Sumptuary laws: building an unfamiliar world

Here’s a post by Marie Brennen at Book View Cafe about an element of worldbuilding we seldom see authors use: sumptuary laws.

You know what those are, right? Laws about what kinds of clothes commoners can wear and made of what materials and in what colors, vs well-born gentlemen, vs the nobility. Stuff like that. Such a peculiar idea compared to modern sensibilities. But quite common historically, of course.

Historically speaking, lots of cultures have treated class as a matter of birth or achievement, and have frowned heavily on people trying to use money to buy their way into the upper strata.

Those cultures tend to have something called sumptuary laws. You mostly hear about these in the context of clothing, but they apply to any form of consumption: food, furniture, the size of your entourage, even the way you build your house. Such laws reserve certain types of luxury only for the “right” kind of people, and impose fines or other punishments for individuals who overstep their bounds.

Let’s start with clothing, since the examples there are so abundant. Sumptuary laws may govern the use of certain fabrics (no silk for the hoi polloi!), dyes (Tyrian purple was hugely significant in ancient Rome), garments (Heian Japan restricted hat types by bureaucratic rank), cuts (restriction of necklines or sleeve lengths or just about anything else), embroidery (limiting both quantity and subject matter), jewelry (Islamic sumptuary laws discourage men from wearing gold), and so forth. What’s interesting here is that the purpose of the law may be to maintain the power of the elite . . . but it may also be to keep the non-elite down. Banning native dress in a subjugated population, or requiring disfavored groups like prostitutes or members of religious minorities to wear markers of their status, also helps to maintain the structure of the society.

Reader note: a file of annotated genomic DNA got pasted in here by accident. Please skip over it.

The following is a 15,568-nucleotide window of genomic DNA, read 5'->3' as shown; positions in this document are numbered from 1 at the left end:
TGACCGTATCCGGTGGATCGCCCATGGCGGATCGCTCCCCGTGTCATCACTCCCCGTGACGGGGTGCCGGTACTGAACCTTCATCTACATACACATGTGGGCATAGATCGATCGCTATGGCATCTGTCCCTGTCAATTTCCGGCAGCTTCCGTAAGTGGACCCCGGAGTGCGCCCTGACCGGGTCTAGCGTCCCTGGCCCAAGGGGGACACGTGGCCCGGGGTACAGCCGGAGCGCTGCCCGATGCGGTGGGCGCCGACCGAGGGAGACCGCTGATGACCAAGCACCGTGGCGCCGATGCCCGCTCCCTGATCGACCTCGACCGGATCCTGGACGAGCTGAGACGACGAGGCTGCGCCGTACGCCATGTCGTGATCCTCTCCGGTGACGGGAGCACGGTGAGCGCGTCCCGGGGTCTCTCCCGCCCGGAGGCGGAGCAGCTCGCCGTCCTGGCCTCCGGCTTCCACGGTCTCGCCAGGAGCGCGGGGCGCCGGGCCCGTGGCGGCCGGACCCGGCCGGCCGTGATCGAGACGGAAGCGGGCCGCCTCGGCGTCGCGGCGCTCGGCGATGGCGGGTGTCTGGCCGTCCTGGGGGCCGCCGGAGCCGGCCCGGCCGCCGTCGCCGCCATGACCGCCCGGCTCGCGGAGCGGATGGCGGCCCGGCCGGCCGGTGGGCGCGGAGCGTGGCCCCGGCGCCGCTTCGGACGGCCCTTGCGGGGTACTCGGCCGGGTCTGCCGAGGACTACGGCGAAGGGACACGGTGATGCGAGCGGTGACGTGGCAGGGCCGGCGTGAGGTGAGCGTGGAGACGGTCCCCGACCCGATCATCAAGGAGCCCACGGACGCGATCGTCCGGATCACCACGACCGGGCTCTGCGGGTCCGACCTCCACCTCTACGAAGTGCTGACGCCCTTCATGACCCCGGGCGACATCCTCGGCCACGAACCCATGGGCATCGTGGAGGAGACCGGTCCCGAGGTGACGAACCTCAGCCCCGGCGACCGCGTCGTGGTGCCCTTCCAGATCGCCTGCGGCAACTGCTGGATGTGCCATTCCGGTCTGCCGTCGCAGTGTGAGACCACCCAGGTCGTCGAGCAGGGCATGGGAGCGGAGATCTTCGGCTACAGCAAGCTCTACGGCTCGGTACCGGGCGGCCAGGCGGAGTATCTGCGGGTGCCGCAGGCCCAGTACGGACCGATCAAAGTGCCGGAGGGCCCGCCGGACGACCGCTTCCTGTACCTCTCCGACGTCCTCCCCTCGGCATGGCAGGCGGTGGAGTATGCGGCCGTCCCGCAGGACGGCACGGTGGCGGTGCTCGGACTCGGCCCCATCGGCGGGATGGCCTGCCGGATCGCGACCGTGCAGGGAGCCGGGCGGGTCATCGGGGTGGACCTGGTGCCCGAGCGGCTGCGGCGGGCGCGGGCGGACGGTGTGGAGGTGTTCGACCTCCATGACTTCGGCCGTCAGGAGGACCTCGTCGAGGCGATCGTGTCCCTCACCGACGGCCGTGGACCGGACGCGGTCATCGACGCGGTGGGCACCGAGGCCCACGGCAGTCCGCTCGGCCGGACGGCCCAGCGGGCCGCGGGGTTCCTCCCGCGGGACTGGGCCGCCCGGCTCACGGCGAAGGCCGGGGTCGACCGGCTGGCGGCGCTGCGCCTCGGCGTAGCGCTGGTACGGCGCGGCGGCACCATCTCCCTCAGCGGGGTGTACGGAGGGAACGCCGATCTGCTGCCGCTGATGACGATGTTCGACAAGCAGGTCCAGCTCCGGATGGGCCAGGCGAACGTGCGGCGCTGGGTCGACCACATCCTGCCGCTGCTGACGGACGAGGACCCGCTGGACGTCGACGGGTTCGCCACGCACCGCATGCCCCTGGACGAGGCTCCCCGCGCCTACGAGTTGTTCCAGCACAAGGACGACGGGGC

Brennen’s phrasing there seems to imply that it’s somehow a secondary feature of these laws that they effectively keep down the commoners. I doubt it. I think that was probably the main driver of sumptuary laws in most or all cases. There are other ways of recognizing the people that matter — details of etiquette spring to mind — but heaven forbid you should have any of the hoi polloi be able to pass as well-bred just by learning to ape a gentleman’s manners, right? So forbid them to wear anything but brown or something, with criminal penalties if they do, and there you go.

Guy Gavriel Kay includes this kind of detail in some of his books, not surprising because he pours such deep worldbuilding into each novel.

I’ve done it only once — remember? In House of Shadows, there are rigid laws about who can wear what, and foreigners like Taudde have to be careful not to put a foot wrong because breaking the sumptuary laws would indeed carry consequences.

I’ll have to keep in mind that stratified societies where wealth is not considered an adequate entry into the upper strata of society are pretty likely to have sumptuary laws. It’s a nice detail that says clearly to the reader: This Is A Secondary World And The Culture Is Not Modern American.

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2 thoughts on “Sumptuary laws: building an unfamiliar world”

  1. This reminds me of window taxes. in France (where we saw it) lots of centuries old dwellings had rectilinear blocks in the walls where windows had been, but had been taken out because windows were taxed. So having lots of actual windows was a sign of wealth.

  2. I didn’t know that! Not quite the same as forbidding the merchant class to have windows, but an interesting example of presumably unintended consequences.

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